• Cilantro
  • Dill
  • Grapes (in moderation)
  • Kale (just a little)
  • Mint
  • Mustard greens
  • Papaya
  • Parsley
  • Parsnip
  • Peaches
  • Pears
  • Pineapples
  • Raspberries
  • Squash
  • Strawberries
  • Tomato (without leaves)

In nearly any parts of the world, you’ll find something on this list that’s low cost, often available, and sure to make your bunny’s day. The best part is figuring out what that exact thing is, and how easy it is to make your pet’s life so great!

If you’d like to do something a little more special, you can try some of these options:

  • Dried pineapple (thought to be great for molting season)
  • Specialized hay blends with extra variety of leaves
  • Alfalfa
  • Oat hay
  • If you’ve got dandelions and you know they aren’t being sprayed with chemicals, your bun would love them

It’s so easy to find something special for your bun! If he’s giving you bunny-rabbit-ears for a bowl of mealworms or crickets, simply tell him no. There’s plenty of variety and excitement in the world to keep him occupied.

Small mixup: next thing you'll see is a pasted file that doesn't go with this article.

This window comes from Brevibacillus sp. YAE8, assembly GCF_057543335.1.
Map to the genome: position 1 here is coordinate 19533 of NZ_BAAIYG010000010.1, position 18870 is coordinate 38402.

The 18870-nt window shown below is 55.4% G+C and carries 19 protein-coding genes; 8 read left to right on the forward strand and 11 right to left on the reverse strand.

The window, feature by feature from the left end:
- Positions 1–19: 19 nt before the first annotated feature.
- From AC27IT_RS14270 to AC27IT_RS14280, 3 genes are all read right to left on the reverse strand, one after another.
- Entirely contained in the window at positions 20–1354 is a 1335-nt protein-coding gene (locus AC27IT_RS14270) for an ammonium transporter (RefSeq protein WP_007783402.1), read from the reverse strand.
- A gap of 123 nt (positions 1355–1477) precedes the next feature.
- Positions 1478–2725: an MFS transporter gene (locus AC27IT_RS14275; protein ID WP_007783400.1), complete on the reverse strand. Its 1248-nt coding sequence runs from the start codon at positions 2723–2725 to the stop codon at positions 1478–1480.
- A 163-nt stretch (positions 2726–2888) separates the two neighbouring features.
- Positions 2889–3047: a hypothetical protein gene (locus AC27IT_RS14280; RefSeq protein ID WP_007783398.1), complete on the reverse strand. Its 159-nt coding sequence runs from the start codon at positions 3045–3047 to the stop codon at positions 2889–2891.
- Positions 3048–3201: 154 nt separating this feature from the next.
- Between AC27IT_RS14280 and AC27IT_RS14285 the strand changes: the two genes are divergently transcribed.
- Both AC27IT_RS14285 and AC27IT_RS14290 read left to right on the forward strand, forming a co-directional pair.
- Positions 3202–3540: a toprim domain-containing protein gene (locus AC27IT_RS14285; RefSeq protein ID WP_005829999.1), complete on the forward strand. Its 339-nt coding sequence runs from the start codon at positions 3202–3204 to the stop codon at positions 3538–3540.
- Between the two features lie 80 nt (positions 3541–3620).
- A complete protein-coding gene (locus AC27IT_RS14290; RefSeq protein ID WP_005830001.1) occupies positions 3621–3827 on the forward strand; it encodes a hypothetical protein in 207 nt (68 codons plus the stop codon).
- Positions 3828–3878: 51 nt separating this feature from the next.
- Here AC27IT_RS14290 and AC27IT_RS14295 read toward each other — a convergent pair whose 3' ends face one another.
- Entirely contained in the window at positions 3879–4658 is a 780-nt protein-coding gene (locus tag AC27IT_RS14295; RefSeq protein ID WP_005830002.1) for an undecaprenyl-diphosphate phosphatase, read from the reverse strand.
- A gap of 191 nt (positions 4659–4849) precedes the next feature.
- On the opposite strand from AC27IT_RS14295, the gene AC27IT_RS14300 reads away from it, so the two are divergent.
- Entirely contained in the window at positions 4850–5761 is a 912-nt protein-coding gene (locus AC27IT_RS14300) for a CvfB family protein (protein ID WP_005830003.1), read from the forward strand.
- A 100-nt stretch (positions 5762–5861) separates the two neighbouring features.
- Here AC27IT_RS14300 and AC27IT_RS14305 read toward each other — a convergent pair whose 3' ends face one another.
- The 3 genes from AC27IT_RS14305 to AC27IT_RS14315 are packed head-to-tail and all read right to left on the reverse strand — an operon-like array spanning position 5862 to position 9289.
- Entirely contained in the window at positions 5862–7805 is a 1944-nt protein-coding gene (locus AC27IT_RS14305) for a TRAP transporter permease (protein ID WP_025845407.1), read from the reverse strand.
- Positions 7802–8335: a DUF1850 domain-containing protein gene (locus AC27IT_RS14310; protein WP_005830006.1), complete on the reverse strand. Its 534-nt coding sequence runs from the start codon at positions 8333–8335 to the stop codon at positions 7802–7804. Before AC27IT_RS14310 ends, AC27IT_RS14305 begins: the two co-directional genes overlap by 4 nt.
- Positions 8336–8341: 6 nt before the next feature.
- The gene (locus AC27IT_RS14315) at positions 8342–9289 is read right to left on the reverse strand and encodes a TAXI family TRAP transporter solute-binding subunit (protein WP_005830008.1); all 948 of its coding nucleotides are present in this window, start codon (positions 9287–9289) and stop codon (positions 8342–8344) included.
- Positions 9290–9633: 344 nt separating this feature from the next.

Related Questions

What Do Rabbits Eat In The Wild?

Any vegetation that they can find! Rabbits are herbivores who may need up to 300 calories a day. They have to forage for this all day, and will eat anything like grasses, flowers, and vegetables they can find.

Do Rabbits Also Eat Mice and Worms?

Maybe. Just like insects, they may opportunistically eat a few things outside of their expected diet here and there. So, you might catch them chowing down on a worm or a mouse. However, it’s not always the best for them.

Are Carrots Good For Rabbits?

Sort of. They’re best as a treat. Carrots are very high in sugar and can cause your rabbit to gain weight quickly. This is more of a dessert that should be offered in moderation. It turns out, Bugs Bunny is imitating a man known as Clark Gable.